Houlden then pointed out another problem with blockchain and GDPR compliance. An open blockchain is theoretically limitless. From a security perspective this might be ideal – as it expands, the more consensus there is in the network to verify transactions – but from a compliance viewpoint, it would appear to be an escalating problem, especially when nodes are often anonymous.

As a result, it may be that these tensions around data management can only be eased with closed, ‘permissioned’ blockchains, which in theory are more vulnerable to attack. “To get its true efficiency it needs to be an open network, because then you have cyber resilience – it’s very difficult to attack 10,000 different actors,” he said, as reported by ITPro. “But having so many actors makes it difficult to pinpoint roles under GDPR.”

ICO “not convinced” by blockchain

Houlden suggested that the hype around blockchain technology may be blinding people to its failings. “At this moment in time, I’m not 100 percent convinced that blockchain is a great idea,” he explained.

“The technologies under blockchain – encryption, certification – are great things. What we need to do is maybe unwind a bit from the fascination with blockchain, and start looking at those underlying technologies, which have been around for a while and are really quite mature now.”

The slower speeds and greater complexity of many blockchain systems have been among the reasons for criticism of the technology within the banking sector, most notably by Bank of England governor Mark Carney in a speech earlier this year.

The problem of replacing trust with computing complexity has also been the spur for developing faster, leaner alternatives, such as Tangle / Directed Acyclic Graph (DAG) data models, which lose the ‘block’ and ‘chain’ aspects of distributed ledger systems.

But the inherent ‘block and chain’ aspect of the core technology hasn’t stopped banks from adopting it.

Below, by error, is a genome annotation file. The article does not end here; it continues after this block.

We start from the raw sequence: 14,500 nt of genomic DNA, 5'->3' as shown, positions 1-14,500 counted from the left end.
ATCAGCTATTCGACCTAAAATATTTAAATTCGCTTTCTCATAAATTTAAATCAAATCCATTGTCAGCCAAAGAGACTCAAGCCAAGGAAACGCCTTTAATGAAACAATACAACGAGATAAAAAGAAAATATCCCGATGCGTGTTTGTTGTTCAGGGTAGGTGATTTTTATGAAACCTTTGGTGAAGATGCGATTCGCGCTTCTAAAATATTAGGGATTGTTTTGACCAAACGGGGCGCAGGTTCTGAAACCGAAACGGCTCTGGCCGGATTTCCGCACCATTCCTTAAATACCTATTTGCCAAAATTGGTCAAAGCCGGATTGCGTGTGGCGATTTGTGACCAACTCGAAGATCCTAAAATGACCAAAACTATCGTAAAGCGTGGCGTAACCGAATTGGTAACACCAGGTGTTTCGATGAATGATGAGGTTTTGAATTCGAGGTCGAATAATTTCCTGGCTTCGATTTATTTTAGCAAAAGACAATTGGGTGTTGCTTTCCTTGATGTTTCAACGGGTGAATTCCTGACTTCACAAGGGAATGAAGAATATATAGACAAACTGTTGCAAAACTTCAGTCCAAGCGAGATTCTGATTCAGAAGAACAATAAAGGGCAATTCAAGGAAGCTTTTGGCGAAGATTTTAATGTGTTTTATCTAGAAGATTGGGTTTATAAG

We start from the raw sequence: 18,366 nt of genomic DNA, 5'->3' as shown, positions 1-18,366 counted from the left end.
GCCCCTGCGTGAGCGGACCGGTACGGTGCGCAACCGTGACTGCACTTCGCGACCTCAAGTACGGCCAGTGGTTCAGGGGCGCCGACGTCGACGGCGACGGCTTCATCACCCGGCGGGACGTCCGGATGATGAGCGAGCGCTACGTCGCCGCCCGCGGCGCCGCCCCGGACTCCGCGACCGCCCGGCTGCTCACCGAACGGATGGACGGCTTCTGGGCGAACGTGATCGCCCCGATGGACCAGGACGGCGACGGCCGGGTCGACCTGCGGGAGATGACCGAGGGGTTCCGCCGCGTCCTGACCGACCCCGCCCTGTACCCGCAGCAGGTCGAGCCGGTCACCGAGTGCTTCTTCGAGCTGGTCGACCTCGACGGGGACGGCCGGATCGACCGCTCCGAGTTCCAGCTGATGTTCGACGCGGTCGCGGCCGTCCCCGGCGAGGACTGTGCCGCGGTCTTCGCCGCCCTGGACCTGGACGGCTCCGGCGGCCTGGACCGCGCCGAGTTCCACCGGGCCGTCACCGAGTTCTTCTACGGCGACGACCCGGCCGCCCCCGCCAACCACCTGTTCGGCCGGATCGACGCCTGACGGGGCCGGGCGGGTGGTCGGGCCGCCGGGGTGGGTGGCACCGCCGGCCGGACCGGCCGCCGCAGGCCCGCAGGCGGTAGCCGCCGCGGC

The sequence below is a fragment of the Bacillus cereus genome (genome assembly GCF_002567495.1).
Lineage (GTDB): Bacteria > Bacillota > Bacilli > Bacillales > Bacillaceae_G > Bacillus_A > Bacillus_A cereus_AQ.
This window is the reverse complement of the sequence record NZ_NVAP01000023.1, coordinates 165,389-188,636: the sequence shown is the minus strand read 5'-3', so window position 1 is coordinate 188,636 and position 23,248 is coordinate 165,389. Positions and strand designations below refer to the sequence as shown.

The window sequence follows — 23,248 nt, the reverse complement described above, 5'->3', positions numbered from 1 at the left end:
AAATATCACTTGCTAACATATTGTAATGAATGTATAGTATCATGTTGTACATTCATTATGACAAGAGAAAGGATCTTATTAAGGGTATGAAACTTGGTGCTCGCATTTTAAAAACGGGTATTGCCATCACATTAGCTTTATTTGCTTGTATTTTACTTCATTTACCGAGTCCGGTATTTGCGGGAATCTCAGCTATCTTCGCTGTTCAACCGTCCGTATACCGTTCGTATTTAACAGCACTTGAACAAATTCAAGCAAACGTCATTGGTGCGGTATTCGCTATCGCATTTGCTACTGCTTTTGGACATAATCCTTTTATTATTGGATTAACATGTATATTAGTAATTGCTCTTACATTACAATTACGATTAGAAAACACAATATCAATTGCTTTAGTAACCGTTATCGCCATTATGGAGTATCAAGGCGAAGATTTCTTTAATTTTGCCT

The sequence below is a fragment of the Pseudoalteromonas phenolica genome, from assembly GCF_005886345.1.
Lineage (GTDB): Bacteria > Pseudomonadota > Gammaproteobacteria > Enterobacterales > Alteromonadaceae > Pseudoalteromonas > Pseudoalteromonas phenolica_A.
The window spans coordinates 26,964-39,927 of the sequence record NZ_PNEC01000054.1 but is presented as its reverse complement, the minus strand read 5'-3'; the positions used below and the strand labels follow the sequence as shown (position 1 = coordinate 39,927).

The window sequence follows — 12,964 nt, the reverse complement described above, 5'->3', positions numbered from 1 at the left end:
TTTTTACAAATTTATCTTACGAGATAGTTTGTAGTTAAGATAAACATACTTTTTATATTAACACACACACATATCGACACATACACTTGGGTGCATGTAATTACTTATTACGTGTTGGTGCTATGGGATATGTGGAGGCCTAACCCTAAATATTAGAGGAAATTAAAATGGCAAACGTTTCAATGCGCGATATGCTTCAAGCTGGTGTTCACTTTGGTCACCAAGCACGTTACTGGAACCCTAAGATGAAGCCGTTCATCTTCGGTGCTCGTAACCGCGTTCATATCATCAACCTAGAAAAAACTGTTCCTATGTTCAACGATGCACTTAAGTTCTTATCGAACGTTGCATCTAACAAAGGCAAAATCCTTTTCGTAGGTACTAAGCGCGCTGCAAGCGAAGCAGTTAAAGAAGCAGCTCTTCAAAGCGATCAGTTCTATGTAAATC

Banking on blockchain

Earlier this month, Poland became the first country to move banking records en masse onto blockchain. Biuro Informacji Kredytowej (BIK), the largest credit bureau in Central and Eastern Europe, partnered with distributed ledger specialist Billon to deploy a blockchain system for storing and securing access to over 140 million credit records, relating to 1.2 million businesses and 24 million citizens in Poland.

A key point of the announcement was that the system is fully GDPR compliant, with the on-chain data storage system including “a mechanism enabling the right to erase personal data”.

How data is either deleted, obfuscated, or rendered inaccessible was not clear in Billon’s announcement, which also said, “once published, every document is retained regardless of what happens to the original publisher, so that the guarantee of long-term duration of storage time and unblockable access to information are independent from the status of the contractual relationship between the service provider and the user”.

Internet of Business asked Billon for clarification of how the blockchain could be made GDPR compliant with regard to the right to be forgotten. The company responded: